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THE abundant fresh water of the Great Lakes helped turn America’s Midwest into an industrial powerhouse. Carmakers in Detroit, steelmakers in Cleveland, brewers in Milwaukee and makers of furniture in Grand Rapids used huge quantities of water to produce their wares. They also abused it. For almost a century they poured wastewater contaminated with metals, oils, paint and other toxins back into the lakes.

Midwesterners woke up to the damage done when the Chicago, Rouge and Detroit rivers caught fire in the 1960s, fuelled by the oily sludge in the lakes and their arteries. In 2010 the Great Lakes Restoration Initiative was born to improve water quality, clean up shorelines and restore habitats and species. These days, new factories on the lakes’ shores are viewed with suspicion. On March 7th Wisconsin’s Department of Natural Resources will stage a public hearing about the controversial plans of Foxconn, a Taiwanese maker of electronics, to draw 7m gallons of water a day out of Lake Michigan. Yet those who live near the Great Lakes are also inadvertently polluting the water.

When people take antidepressant drugs or hormonal medicines such as the contraceptive pill, or even use some grooming products, traces end up in the Great Lakes. Diana Aga, a chemist at the University at Buffalo, has found high concentrations of the active ingredients of antidepressants such as Prozac, Zoloft, Celexa and Sarafem in the brains of fish taken from the Niagara river, which connects Lake Erie to Lake Ontario.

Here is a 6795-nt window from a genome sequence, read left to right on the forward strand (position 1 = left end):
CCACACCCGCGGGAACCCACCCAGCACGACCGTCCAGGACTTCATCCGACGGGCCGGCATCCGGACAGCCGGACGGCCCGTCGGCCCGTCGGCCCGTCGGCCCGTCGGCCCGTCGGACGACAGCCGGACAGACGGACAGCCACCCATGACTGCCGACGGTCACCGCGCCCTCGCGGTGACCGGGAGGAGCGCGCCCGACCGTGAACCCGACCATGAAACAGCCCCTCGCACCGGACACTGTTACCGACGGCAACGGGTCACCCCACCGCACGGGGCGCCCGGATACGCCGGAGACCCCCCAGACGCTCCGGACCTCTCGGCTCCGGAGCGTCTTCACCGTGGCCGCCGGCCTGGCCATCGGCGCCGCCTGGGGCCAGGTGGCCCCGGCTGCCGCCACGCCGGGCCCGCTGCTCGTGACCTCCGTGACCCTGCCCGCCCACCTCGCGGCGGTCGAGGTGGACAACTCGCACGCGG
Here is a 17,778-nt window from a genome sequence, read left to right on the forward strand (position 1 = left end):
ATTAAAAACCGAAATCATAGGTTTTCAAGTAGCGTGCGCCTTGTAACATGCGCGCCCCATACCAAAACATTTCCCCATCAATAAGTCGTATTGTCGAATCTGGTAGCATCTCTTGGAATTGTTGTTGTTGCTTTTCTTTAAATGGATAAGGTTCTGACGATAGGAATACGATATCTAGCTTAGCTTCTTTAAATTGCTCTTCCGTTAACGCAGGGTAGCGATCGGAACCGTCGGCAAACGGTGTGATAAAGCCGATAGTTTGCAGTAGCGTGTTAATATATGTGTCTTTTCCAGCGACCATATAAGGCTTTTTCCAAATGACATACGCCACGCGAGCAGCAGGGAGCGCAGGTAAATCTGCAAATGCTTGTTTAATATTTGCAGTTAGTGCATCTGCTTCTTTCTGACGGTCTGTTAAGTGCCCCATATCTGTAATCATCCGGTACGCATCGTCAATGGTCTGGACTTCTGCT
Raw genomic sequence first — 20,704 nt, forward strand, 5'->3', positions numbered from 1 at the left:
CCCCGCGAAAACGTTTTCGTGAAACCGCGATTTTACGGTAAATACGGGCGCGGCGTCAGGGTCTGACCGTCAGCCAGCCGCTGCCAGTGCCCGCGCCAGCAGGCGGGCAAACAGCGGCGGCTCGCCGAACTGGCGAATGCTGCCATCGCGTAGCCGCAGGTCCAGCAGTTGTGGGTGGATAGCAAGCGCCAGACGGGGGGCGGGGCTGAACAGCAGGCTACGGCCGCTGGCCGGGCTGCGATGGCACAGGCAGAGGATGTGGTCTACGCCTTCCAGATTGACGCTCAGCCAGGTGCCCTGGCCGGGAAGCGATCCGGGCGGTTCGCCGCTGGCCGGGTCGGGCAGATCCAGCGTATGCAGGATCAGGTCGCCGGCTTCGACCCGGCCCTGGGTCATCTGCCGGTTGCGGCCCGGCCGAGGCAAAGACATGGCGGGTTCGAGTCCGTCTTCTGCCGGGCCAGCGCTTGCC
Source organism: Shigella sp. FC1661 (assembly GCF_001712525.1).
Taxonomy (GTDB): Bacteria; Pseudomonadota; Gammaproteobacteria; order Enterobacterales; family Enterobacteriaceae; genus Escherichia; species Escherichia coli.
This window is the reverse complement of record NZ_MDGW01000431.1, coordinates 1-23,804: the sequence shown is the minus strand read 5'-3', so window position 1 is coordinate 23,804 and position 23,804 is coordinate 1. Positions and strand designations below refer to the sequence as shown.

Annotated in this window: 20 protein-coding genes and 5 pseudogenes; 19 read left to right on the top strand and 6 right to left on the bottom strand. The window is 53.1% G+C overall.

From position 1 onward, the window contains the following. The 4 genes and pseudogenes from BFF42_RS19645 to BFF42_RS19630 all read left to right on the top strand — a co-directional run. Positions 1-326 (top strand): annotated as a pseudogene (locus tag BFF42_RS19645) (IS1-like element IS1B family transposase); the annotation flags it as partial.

According to national health surveys, the proportion of Americans aged 12 and over who take antidepressants rose from 7.7% to 12.7% between 1999-2002 and 2011-14. The drugs accumulate in fish. In some cases the levels of antidepressants within brain tissue are at least 20 times higher than in the water. This does not pose a danger to humans, who seldom eat fish brain, says Ms Aga. But it could well damage the ecosystem of the lakes.

Fish respond similarly to humans on antidepressants. They are less risk-averse and, it appears, happier. That seems to make them more likely to be eaten. Victoria Braithwaite, of Penn State University, worries that these sorts of changes could trigger the collapse of an entire fish population, or even seriously disrupt the biodiversity of the lakes—the largest freshwater ecosystem in the world.

A new study from McMaster University raises more concerns. It finds that bluegill sunfish, common in North America, have to burn much more energy to cope with the array of toxins that they typically encounter. They have less energy left for growth, reproduction and survival. Effluent from wastewater treatment plants does not kill the fish immediately, but its effect is insidious, says Graham Scott, one of the authors of the study.

What can be done? The molecules of antidepressants and other contaminants are too small for treatment plants to catch. Yet Ms Aga says that advanced oxidation processes can filter out many drugs and beauty products. It would be hard to update or replace more than 1,400 wastewater treatment plants around the lakes. But pressure for change could grow, especially if local industries begin to suffer. Last summer tourists visiting Niagara Falls spotted a large amount of black sludge in the river. A few months later, Andrew Cuomo, the governor of New York state, proposed to invest $20m in the wastewater system.